Keep the beat: Preventing out-of-hospital cardiac arrests

Deaths from coronary heart disease have been on the decline for the past several years, with one major exception: out-of-hospital cardiac arrest. Few communities have been able to significantly reduce the number of these usually deadly events that strike 235,000 to 325,000 people in the U.S. each year, according to a recent consensus report on strategies to improve OHCA survival released by the American Heart Association.

The report points to regional variations in treatment as one of the problems. “There are big disparities,” said Michael Sayre, MD, associate professor for emergency medicine at The Ohio State University and a coauthor of the report, “Implementation Strategies for Improving Survival After Out-of-Hospital Cardiac Arrest in the United States,” published May 16 in the journal Circulation.

“Some communities have survival rates of 3%, other communities have five times that number. The difference represents tens of thousands of lives lost,” Sayre said.

Through their efforts in the hospital and community, nurses can help to prevent some of these deaths, according to resuscitation experts.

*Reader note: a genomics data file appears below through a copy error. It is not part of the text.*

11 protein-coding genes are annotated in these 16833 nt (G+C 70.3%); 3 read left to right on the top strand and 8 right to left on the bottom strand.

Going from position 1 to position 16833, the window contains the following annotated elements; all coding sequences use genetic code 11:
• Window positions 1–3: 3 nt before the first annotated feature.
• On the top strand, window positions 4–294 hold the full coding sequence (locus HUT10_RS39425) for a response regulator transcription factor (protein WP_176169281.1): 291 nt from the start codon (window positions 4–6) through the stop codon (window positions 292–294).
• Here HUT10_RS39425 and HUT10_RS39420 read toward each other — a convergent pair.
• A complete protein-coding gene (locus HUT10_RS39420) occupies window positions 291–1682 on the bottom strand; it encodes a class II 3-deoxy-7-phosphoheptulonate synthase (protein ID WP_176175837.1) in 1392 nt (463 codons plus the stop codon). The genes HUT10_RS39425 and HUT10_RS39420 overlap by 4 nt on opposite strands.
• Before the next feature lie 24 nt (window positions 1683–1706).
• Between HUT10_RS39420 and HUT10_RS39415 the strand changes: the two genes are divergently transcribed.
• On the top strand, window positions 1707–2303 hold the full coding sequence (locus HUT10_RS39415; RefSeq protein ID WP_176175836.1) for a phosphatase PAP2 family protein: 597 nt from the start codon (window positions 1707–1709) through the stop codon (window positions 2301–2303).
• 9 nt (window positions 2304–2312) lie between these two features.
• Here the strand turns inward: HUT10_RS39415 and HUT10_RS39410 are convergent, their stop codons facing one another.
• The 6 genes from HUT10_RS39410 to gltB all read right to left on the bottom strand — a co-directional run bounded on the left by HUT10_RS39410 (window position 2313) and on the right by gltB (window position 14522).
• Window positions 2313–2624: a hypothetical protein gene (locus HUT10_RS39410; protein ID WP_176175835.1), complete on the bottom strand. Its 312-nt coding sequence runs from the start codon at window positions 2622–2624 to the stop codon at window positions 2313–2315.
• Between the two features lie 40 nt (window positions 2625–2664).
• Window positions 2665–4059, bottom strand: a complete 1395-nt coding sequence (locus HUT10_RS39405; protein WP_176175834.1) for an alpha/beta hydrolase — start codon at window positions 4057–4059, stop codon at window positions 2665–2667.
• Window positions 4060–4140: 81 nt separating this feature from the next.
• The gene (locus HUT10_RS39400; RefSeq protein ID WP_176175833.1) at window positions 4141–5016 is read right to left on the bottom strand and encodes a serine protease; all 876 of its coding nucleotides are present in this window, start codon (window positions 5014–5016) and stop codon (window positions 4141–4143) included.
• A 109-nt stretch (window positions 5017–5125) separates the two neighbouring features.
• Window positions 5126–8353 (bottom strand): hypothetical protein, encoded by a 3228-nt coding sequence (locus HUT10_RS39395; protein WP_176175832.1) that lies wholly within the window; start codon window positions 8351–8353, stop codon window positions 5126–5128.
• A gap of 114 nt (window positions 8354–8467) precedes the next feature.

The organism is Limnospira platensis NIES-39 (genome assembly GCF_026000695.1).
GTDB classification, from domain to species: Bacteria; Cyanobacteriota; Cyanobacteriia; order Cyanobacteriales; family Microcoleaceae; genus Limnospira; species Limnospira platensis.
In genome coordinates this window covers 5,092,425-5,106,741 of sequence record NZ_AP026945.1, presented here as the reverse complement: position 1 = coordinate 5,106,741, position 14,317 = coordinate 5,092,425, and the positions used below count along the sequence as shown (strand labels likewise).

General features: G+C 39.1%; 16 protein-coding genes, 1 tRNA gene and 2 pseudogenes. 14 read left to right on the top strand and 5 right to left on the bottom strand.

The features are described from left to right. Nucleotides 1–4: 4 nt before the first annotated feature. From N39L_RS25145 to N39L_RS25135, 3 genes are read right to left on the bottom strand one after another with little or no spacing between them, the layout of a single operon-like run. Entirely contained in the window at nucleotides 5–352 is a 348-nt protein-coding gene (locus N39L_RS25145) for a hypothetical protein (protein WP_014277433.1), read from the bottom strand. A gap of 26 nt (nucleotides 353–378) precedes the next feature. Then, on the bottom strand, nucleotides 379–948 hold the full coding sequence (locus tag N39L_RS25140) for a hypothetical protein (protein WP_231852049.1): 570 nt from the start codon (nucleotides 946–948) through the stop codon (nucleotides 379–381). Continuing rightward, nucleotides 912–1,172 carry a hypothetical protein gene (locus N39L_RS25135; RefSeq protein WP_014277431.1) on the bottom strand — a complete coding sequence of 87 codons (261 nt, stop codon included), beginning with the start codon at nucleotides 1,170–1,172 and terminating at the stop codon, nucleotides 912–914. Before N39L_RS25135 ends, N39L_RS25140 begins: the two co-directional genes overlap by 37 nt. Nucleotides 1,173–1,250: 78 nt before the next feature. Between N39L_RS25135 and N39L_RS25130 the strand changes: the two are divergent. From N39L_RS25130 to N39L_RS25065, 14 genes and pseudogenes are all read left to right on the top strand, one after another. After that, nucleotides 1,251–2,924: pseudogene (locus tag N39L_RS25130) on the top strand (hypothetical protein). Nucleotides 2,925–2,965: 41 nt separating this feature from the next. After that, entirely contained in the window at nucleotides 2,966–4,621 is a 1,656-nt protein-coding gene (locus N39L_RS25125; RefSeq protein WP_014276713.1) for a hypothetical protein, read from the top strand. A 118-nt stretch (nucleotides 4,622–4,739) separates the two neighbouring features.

Bundle of care

At the Hospital of the University of Pennsylvania in Philadelphia, a protocol that bundles care measures has doubled OHCA survival rate from 22% to 50% since it was initiated in 2005, said Marion Leary, RN, BSN, assistant director of clinical research for the Center for Resuscitation Science at UPenn. The hospital sees about four OHCA patients a month.

“Anytime a cardiac arrest comes through the ED, our resuscitation team is notified,” Leary said. The team includes Leary, another nurse and two ED physicians. “We don’t code the patient, but we help the team determine eligibility for therapeutic hypothermia.” The AHA’s 2010 guidelines for post-cardiac arrest care recommend therapeutic hypothermia for eligible adult patients who can’t follow commands after return of spontaneous circulation because it improves survival and neurological recovery.

The ICU physician selects the appropriate treatments from an order set based on the protocol developed by resuscitation experts. Leary and the ED physicians provide consultative services primarily during the ED and ICU phases, although they follow patients through discharge so they can track cognitive status, looking for neurological impairment.

Leary credits self-appointed hypothermia “champions” for the success of that part of the protocol. “They attend one of the quarterly resuscitation science training sessions we have, and then act as the point person in their unit,” she said, adding hypothermia is only one part of the treatment plan, which includes symptom management and interventional cardiology for eligible patients.

“You need a strong nurse advocate and a physician champion to put a protocol in place,” Leary said.

To ensure the protocol is kept current, a core group of physicians from emergency medicine and UPenn’s five ICUs, critical care and ED nurses and pharmacists meet quarterly to review it.